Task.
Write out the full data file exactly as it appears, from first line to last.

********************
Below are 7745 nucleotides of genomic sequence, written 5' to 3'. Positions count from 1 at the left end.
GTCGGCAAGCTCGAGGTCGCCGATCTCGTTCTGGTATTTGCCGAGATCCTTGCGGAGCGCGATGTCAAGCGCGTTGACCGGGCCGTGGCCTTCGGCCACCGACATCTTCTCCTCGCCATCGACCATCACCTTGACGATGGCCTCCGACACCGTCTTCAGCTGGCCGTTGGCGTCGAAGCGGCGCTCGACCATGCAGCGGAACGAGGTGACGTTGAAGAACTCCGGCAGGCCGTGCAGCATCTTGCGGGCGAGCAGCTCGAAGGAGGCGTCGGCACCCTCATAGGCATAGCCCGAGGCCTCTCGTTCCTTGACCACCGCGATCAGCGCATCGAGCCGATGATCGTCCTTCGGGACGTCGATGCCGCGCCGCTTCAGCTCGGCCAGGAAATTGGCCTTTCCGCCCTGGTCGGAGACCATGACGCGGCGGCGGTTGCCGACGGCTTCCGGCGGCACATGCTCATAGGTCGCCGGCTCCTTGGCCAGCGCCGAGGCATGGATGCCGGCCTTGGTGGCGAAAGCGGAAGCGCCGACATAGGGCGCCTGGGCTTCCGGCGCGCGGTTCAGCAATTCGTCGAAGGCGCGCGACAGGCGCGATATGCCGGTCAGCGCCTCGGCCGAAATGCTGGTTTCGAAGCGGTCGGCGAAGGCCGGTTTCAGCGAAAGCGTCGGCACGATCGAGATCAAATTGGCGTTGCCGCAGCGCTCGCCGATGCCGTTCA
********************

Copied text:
Below are 7745 nucleotides of genomic sequence, written 5' to 3'. Positions count from 1 at the left end.
GTCGGCAAGCTCGAGGTCGCCGATCTCGTTCTGGTATTTGCCGAGATCCTTGCGGAGCGCGATGTCAAGCGCGTTGACCGGGCCGTGGCCTTCGGCCACCGACATCTTCTCCTCGCCATCGACCATCACCTTGACGATGGCCTCCGACACCGTCTTCAGCTGGCCGTTGGCGTCGAAGCGGCGCTCGACCATGCAGCGGAACGAGGTGACGTTGAAGAACTCCGGCAGGCCGTGCAGCATCTTGCGGGCGAGCAGCTCGAAGGAGGCGTCGGCACCCTCATAGGCATAGCCCGAGGCCTCTCGTTCCTTGACCACCGCGATCAGCGCATCGAGCCGATGATCGTCCTTCGGGACGTCGATGCCGCGCCGCTTCAGCTCGGCCAGGAAATTGGCCTTTCCGCCCTGGTCGGAGACCATGACGCGGCGGCGGTTGCCGACGGCTTCCGGCGGCACATGCTCATAGGTCGCCGGCTCCTTGGCCAGCGCCGAGGCATGGATGCCGGCCTTGGTGGCGAAAGCGGAAGCGCCGACATAGGGCGCCTGGGCTTCCGGCGCGCGGTTCAGCAATTCGTCGAAGGCGCGCGACAGGCGCGATATGCCGGTCAGCGCCTCGGCCGAAATGCTGGTTTCGAAGCGGTCGGCGAAGGCCGGTTTCAGCGAAAGCGTCGGCACGATCGAGATCAAATTGGCGTTGCCGCAGCGCTCGCCGATGCCGTTCA